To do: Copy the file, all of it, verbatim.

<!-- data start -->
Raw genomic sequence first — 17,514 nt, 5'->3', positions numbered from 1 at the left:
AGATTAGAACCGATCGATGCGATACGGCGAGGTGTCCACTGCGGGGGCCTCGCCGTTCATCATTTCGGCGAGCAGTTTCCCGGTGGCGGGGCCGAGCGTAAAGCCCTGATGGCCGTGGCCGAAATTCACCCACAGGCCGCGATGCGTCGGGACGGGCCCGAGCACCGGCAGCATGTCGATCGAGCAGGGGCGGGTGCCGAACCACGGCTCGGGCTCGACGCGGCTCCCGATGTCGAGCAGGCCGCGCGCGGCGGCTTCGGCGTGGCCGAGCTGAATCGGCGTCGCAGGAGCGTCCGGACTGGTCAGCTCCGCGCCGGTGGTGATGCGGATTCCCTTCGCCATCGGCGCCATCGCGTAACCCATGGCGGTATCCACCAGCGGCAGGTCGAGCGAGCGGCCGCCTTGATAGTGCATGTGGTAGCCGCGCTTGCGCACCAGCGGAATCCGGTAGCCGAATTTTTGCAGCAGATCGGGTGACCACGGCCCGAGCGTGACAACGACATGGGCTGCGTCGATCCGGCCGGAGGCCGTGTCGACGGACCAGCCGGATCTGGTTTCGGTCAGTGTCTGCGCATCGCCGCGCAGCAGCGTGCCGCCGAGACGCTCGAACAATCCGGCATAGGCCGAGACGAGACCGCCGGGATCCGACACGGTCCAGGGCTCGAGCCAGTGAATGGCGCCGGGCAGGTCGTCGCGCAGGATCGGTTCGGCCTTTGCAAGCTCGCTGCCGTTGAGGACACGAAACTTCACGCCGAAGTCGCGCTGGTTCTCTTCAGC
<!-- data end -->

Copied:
Raw genomic sequence first — 17,514 nt, 5'->3', positions numbered from 1 at the left:
AGATTAGAACCGATCGATGCGATACGGCGAGGTGTCCACTGCGGGGGCCTCGCCGTTCATCATTTCGGCGAGCAGTTTCCCGGTGGCGGGGCCGAGCGTAAAGCCCTGATGGCCGTGGCCGAAATTCACCCACAGGCCGCGATGCGTCGGGACGGGCCCGAGCACCGGCAGCATGTCGATCGAGCAGGGGCGGGTGCCGAACCACGGCTCGGGCTCGACGCGGCTCCCGATGTCGAGCAGGCCGCGCGCGGCGGCTTCGGCGTGGCCGAGCTGAATCGGCGTCGCAGGAGCGTCCGGACTGGTCAGCTCCGCGCCGGTGGTGATGCGGATTCCCTTCGCCATCGGCGCCATCGCGTAACCCATGGCGGTATCCACCAGCGGCAGGTCGAGCGAGCGGCCGCCTTGATAGTGCATGTGGTAGCCGCGCTTGCGCACCAGCGGAATCCGGTAGCCGAATTTTTGCAGCAGATCGGGTGACCACGGCCCGAGCGTGACAACGACATGGGCTGCGTCGATCCGGCCGGAGGCCGTGTCGACGGACCAGCCGGATCTGGTTTCGGTCAGTGTCTGCGCATCGCCGCGCAGCAGCGTGCCGCCGAGACGCTCGAACAATCCGGCATAGGCCGAGACGAGACCGCCGGGATCCGACACGGTCCAGGGCTCGAGCCAGTGAATGGCGCCGGGCAGGTCGTCGCGCAGGATCGGTTCGGCCTTTGCAAGCTCGCTGCCGTTGAGGACACGAAACTTCACGCCGAAGTCGCGCTGGTTCTCTTCAGC